The National Marine Sanctuaries Visitor Counting Process: A Process to Inform Marine Protected Area Management & Community Development

West Virginia University
Published: 21 April 2020
Last edited: 22 April 2020
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Summary

Through the National Marine Sanctuaries Visitor Counting Process (NMS-COUNT), marine protected area (MPA) resource managers gain valid and reliable data and methods to advance predictive capability and understanding of visitors. The NMS-COUNT process is an iterative framework that allows local management and stakeholders to add knowledge of visitor use at an NMS unit through each phase.
Building off the US Interagency Visitor Monitoring Framework, NMS-COUNT facilitates local input on visitation and communication with managers and researchers to develop and implement the most efficient methodology. Understanding visitor use can help MPA managers create better policies, leading to more satisfied visitors and healthier coastal ecosystems. Visitation data helps to efficiently maintain and manage local ecological, economic and social resources. NMS-COUNT helps resource managers adhere to limits of resilience within MPAs, leading to sustainable use and maintenance for future generations.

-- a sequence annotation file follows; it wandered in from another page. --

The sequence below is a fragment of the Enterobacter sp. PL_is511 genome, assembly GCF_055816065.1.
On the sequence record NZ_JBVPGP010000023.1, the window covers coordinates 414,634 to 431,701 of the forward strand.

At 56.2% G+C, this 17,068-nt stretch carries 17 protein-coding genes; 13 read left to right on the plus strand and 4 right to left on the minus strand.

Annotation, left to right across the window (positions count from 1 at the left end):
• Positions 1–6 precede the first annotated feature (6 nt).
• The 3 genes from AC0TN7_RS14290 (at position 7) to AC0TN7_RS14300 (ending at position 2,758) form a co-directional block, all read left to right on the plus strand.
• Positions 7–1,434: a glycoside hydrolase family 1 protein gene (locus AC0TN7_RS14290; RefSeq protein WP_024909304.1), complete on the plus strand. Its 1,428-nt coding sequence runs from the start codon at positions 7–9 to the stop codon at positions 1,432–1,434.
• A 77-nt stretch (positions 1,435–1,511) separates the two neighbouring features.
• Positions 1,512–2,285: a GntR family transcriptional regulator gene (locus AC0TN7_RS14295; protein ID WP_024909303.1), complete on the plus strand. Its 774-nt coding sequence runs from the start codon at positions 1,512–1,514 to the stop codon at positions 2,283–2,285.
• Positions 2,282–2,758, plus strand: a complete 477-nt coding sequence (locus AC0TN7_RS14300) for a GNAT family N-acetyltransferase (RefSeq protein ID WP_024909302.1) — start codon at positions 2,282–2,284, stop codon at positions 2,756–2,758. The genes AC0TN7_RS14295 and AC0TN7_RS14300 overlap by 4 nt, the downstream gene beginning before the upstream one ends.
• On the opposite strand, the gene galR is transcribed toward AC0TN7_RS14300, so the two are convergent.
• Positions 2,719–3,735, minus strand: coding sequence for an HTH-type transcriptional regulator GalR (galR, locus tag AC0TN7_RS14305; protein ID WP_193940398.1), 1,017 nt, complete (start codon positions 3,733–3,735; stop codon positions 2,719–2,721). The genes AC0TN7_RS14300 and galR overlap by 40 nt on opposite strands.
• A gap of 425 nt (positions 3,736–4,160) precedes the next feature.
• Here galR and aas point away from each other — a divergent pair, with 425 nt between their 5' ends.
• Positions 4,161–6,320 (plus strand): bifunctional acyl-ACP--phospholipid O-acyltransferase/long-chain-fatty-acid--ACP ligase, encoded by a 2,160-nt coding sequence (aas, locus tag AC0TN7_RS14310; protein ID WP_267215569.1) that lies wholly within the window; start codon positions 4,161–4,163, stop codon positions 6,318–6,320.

Classifications

Region
North America
Scale of implementation
Local
Subnational
Ecosystem
Beach
Coral reef
Estuary
Marine and coastal ecosystems
Open sea
Theme
Coastal and marine spatial management
Ecosystem services
Islands
Protected area governance
Protected area management planning
Sustainable livelihoods
Tourism
Challenges
Erratic rainfall
Floods
Increasing temperatures
Loss of Biodiversity
Ocean warming and acidification
Sea level rise
Unsustainable harvesting incl. Overfishing
Conflicting uses / cumulative impacts
Pollution (incl. eutrophication and litter)
Poaching
Ecosystem loss
Inefficient management of financial resources
Poor monitoring and enforcement
Sustainable development goals
SDG 3 – Good health and well-being
SDG 6 – Clean water and sanitation
SDG 14 – Life below water
Aichi targets
Target 1: Awareness of biodiversity increased
Target 6: Sustainable management of aquatic living resources
Target 11: Protected areas
Target 14: Ecosystem services
Target 19: Sharing information and knowledge